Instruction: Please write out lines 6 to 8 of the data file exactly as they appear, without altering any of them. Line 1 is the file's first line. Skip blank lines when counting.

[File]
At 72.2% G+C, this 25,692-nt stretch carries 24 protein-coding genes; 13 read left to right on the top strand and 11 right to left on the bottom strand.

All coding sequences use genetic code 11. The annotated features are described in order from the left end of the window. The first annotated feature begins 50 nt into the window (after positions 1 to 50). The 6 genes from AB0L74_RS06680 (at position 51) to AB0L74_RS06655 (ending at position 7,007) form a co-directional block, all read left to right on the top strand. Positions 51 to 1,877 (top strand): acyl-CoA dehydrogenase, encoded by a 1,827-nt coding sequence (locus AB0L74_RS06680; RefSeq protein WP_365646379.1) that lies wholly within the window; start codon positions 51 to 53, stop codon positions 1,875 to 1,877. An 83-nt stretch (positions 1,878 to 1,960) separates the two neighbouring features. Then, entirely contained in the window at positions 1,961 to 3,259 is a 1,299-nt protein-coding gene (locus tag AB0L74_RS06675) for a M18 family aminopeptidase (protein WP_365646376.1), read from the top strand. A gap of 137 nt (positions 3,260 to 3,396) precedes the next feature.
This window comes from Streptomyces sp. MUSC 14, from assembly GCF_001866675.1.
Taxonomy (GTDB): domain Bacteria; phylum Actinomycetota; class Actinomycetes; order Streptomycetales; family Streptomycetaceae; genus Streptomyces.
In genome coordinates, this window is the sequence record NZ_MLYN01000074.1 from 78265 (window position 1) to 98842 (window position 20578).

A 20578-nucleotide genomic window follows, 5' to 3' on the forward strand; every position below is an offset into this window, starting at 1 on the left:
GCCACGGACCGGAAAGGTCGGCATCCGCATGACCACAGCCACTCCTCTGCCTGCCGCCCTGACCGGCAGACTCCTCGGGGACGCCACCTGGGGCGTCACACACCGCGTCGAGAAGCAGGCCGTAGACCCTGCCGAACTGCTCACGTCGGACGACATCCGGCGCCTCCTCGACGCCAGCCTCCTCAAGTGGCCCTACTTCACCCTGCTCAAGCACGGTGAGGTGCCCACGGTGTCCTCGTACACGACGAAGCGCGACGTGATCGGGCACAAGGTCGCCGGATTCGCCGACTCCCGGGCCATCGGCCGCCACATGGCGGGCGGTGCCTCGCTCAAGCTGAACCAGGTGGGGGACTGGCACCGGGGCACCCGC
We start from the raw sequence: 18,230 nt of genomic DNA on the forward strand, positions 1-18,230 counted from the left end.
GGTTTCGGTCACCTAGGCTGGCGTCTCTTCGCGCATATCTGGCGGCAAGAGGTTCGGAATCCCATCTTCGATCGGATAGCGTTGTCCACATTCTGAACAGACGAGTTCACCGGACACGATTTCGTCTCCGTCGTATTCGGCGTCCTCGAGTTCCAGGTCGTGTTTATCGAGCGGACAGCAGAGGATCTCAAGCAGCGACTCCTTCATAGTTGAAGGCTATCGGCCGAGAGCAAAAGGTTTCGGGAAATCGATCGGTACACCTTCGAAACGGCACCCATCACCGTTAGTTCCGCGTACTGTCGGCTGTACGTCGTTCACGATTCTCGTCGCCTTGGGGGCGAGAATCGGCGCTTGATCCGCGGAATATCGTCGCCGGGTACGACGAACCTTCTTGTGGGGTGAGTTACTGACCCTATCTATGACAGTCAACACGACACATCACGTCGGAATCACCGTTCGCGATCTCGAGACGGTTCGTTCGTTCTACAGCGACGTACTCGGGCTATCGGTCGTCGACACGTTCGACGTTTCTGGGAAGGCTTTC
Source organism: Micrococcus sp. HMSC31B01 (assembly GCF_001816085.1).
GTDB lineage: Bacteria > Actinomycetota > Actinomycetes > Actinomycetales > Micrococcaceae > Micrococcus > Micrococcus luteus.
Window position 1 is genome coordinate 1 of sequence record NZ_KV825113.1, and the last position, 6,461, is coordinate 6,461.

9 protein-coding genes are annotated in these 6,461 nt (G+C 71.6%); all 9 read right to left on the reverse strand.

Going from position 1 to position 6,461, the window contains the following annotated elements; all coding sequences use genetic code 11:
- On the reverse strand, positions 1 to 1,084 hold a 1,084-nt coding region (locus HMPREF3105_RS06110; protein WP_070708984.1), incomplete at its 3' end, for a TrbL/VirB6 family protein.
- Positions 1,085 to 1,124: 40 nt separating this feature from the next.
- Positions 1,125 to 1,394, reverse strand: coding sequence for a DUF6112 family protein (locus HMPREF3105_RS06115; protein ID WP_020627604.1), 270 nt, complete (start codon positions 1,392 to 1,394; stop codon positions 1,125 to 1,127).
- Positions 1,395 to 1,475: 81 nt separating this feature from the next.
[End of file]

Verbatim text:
A 20578-nucleotide genomic window follows, 5' to 3' on the forward strand; every position below is an offset into this window, starting at 1 on the left:
GCCACGGACCGGAAAGGTCGGCATCCGCATGACCACAGCCACTCCTCTGCCTGCCGCCCTGACCGGCAGACTCCTCGGGGACGCCACCTGGGGCGTCACACACCGCGTCGAGAAGCAGGCCGTAGACCCTGCCGAACTGCTCACGTCGGACGACATCCGGCGCCTCCTCGACGCCAGCCTCCTCAAGTGGCCCTACTTCACCCTGCTCAAGCACGGTGAGGTGCCCACGGTGTCCTCGTACACGACGAAGCGCGACGTGATCGGGCACAAGGTCGCCGGATTCGCCGACTCCCGGGCCATCGGCCGCCACATGGCGGGCGGTGCCTCGCTCAAGCTGAACCAGGTGGGGGACTGGCACCGGGGCACCCGC
We start from the raw sequence: 18,230 nt of genomic DNA on the forward strand, positions 1-18,230 counted from the left end.